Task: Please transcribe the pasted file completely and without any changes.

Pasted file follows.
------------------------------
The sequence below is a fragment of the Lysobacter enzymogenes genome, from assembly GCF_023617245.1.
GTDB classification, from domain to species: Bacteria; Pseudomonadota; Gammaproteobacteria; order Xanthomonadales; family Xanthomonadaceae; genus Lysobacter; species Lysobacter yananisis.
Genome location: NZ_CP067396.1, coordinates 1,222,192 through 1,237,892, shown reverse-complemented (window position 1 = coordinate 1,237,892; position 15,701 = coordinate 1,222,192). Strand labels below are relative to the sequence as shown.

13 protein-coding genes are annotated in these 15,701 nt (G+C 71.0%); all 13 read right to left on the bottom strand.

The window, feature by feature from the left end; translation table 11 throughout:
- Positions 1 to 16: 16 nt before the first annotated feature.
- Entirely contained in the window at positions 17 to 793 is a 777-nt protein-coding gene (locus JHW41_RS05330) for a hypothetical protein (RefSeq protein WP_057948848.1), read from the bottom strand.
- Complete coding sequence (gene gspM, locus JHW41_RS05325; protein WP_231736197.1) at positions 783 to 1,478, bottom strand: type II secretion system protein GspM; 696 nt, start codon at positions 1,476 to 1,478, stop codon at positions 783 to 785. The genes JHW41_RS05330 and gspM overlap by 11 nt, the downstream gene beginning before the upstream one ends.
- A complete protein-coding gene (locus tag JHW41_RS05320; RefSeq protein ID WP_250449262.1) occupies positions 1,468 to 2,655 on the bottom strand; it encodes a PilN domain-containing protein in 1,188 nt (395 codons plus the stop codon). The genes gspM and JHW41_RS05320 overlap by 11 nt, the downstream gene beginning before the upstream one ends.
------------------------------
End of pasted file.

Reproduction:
The sequence below is a fragment of the Lysobacter enzymogenes genome, from assembly GCF_023617245.1.
GTDB classification, from domain to species: Bacteria; Pseudomonadota; Gammaproteobacteria; order Xanthomonadales; family Xanthomonadaceae; genus Lysobacter; species Lysobacter yananisis.
Genome location: NZ_CP067396.1, coordinates 1,222,192 through 1,237,892, shown reverse-complemented (window position 1 = coordinate 1,237,892; position 15,701 = coordinate 1,222,192). Strand labels below are relative to the sequence as shown.

13 protein-coding genes are annotated in these 15,701 nt (G+C 71.0%); all 13 read right to left on the bottom strand.

The window, feature by feature from the left end; translation table 11 throughout:
- Positions 1 to 16: 16 nt before the first annotated feature.
- Entirely contained in the window at positions 17 to 793 is a 777-nt protein-coding gene (locus JHW41_RS05330) for a hypothetical protein (RefSeq protein WP_057948848.1), read from the bottom strand.
- Complete coding sequence (gene gspM, locus JHW41_RS05325; protein WP_231736197.1) at positions 783 to 1,478, bottom strand: type II secretion system protein GspM; 696 nt, start codon at positions 1,476 to 1,478, stop codon at positions 783 to 785. The genes JHW41_RS05330 and gspM overlap by 11 nt, the downstream gene beginning before the upstream one ends.
- A complete protein-coding gene (locus tag JHW41_RS05320; RefSeq protein ID WP_250449262.1) occupies positions 1,468 to 2,655 on the bottom strand; it encodes a PilN domain-containing protein in 1,188 nt (395 codons plus the stop codon). The genes gspM and JHW41_RS05320 overlap by 11 nt, the downstream gene beginning before the upstream one ends.